This is the work where a segment of my House Music 101 will appear.


Rave Culture and Religion (see abstract below) is a collection of essays edited by Graham St. John and to be published by Routledge in 2003. The book will be published in print and ebook formats.


Rave Culture and Religion is an edited collection of 16 essays written by academics and experienced cultural commentators who explore the socio-cultural and religious dimensions of the rave, 'raving' and rave-derived phenomena. Scholars of contemporary religion, dance ethnologists, sociologists and other cultural observers unravel this core cultural practice amongst contemporary youth. Though various commentators have initiated research on this youth cultural moment, Rave Culture and Religion will be the first venue devoted to such research.

Despite its diasporic fragmentation and hybridisation throughout the nineties, the dance party rave - involving masses of youth dancing all-night to a syncopated electronic rhythm mixed by DJs - maintains rapturous popularity in the West. Commonly accorded effects ranging from personal 'healing' or replenishment, to transformations on social, cultural or political scales, the rave - from clubland, to outdoor doof, to technomadic festival - is a hyper-crucible of contemporary youth spirituality. The question thus arises: What is the role of the technocultural rave in the spiritual life of contemporary youth?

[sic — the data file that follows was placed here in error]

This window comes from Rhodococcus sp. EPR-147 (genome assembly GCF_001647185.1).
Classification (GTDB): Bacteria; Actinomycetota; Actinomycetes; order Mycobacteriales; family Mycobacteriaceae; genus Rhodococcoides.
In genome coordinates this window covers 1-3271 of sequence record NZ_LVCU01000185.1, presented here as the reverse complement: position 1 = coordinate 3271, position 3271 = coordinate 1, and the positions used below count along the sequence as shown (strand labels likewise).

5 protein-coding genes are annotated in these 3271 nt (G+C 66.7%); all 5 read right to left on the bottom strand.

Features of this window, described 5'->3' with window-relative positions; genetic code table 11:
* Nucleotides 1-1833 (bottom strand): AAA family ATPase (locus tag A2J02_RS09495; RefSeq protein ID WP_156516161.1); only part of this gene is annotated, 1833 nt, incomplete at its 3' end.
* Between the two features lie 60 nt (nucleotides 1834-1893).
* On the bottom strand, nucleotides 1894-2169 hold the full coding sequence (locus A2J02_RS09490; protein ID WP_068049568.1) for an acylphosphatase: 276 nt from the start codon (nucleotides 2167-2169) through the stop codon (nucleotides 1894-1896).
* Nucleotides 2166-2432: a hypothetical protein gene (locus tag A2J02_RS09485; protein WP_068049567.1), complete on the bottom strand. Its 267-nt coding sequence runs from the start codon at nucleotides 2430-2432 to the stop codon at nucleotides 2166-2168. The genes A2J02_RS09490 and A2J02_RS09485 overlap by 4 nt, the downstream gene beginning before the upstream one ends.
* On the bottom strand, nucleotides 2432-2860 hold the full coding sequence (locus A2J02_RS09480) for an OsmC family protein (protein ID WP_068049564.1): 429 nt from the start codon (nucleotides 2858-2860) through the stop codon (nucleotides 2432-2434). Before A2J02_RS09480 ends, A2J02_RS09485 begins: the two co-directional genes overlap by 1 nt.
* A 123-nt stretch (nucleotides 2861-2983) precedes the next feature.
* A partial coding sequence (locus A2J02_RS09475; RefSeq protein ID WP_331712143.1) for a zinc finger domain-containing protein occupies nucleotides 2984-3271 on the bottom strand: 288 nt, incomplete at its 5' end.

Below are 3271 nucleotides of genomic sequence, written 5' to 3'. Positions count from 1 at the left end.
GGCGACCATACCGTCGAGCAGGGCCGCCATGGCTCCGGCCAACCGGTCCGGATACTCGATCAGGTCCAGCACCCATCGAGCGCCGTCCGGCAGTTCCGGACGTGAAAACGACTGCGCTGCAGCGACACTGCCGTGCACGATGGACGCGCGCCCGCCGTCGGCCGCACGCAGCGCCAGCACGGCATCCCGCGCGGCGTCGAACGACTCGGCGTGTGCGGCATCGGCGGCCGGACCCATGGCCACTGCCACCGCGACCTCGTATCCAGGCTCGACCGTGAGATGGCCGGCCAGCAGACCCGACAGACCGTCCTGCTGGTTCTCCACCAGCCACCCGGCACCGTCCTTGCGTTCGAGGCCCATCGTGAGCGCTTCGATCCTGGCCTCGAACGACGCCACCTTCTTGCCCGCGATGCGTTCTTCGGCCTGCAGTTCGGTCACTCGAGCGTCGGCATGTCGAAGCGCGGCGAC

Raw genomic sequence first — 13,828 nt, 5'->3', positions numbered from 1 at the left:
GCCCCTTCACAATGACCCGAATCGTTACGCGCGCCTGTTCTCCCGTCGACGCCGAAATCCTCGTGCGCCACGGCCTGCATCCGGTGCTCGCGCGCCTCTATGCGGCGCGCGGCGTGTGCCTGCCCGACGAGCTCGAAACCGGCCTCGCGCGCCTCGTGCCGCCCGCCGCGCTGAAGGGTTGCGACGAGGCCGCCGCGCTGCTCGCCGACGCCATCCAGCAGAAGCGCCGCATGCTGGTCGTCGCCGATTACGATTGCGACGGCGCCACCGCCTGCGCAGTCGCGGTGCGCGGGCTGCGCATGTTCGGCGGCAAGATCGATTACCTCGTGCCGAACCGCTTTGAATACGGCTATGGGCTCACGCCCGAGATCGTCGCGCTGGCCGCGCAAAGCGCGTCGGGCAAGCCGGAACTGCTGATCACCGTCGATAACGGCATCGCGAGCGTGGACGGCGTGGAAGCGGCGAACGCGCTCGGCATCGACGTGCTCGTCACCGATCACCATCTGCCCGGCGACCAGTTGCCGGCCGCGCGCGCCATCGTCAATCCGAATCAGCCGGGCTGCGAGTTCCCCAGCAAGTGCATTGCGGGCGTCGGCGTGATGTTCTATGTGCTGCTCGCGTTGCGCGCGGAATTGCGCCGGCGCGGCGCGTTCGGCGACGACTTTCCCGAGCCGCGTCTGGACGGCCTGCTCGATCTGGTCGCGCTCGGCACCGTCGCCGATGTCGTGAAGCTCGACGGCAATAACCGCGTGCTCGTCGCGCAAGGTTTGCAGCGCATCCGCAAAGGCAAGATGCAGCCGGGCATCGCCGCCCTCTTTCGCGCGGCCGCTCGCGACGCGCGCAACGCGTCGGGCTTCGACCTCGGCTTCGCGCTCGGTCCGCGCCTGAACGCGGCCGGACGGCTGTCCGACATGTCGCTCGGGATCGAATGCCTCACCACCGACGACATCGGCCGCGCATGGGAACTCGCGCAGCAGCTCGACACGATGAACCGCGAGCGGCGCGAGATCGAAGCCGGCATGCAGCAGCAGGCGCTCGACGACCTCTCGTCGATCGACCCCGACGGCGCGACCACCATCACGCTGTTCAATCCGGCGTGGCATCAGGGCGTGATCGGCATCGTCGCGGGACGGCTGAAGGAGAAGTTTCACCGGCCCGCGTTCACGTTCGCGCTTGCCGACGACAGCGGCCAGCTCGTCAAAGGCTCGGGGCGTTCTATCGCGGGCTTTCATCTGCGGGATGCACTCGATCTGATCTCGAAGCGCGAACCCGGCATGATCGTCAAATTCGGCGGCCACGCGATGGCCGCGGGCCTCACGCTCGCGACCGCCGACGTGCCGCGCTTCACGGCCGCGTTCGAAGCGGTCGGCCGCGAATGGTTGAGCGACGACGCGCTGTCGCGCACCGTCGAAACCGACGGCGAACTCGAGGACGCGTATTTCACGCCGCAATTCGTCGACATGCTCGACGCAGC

Emerging in London in 1988 and subsequently exported around the world, the rave has proliferated and mutated alongside associated music (electronic) and body ('ecstasy') technologies. Throughout the nineties, vast numbers of western youth attached primary significance to raving and post-rave experiences. Regularly regarded by participants as a site of 'self-transcendence', a kind of temporary utopia, the rave grew prevalent in the experience of urban youth. With the combined stimulus of electronic musics, psychotropic lighting and chemical alterants, young novices and experienced habitues transcended the mundane in converted warehouses, wilderness areas, beaches, deserts and streets.

Participants and observers have variously reported 'communion', 'telepathy', 'trance' states, 'ecstasy' or the 'sacred' along with a transcendence of subject, ethnic or gender categories at rave and post-rave events. Producers of rave soundscapes and visual components (from video images to décor) reportedly possess 'shamanic' characteristics. Events are often deemed 'tribal' celebrations even 'corroborees'. And, experienced habitues of dance champion psychedelic 'sacraments', sometimes claimed to accelerate the reception of esoteric knowledge.

Yet a torrent of inquiry issues from our initial question. Is the rave a nascent rite de passage and, if so, what is its telos? What is its level and quality of efficacy? Is it a ritual of communion, a mass 'return' to a 'womb' which sees co-inhabitants secure in a nutrient rich and numinous pre-separation stage, or an anomic post-partum 'dead-zone' catering for 'escapist' desires and tragic careers in over-expenditure? An 'oceanic experience' or a kind of prolonged youth suicide? Does the rave or post-rave more closely approximate a Church, Disney World™ or a “detention camp for youth” (Reynolds, Energy Flash 424). Has the cyber-chemical-millenarianism which flourished under the roof of the original acid house been domesticated - the rapture contained and smothered in regulated and commodified leisure sites? Or has its technospiritual fervour been smuggled away into furtive temporary autonomous zones where it percolates still?